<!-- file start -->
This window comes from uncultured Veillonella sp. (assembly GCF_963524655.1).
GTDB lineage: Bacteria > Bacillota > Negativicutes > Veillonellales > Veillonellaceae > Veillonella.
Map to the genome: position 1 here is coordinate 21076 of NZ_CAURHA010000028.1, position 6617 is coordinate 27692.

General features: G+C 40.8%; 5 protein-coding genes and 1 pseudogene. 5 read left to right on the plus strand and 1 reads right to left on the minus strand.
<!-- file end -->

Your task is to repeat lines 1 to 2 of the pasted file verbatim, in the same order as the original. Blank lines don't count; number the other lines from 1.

This window comes from uncultured Veillonella sp. (assembly GCF_963524655.1).
GTDB lineage: Bacteria > Bacillota > Negativicutes > Veillonellales > Veillonellaceae > Veillonella.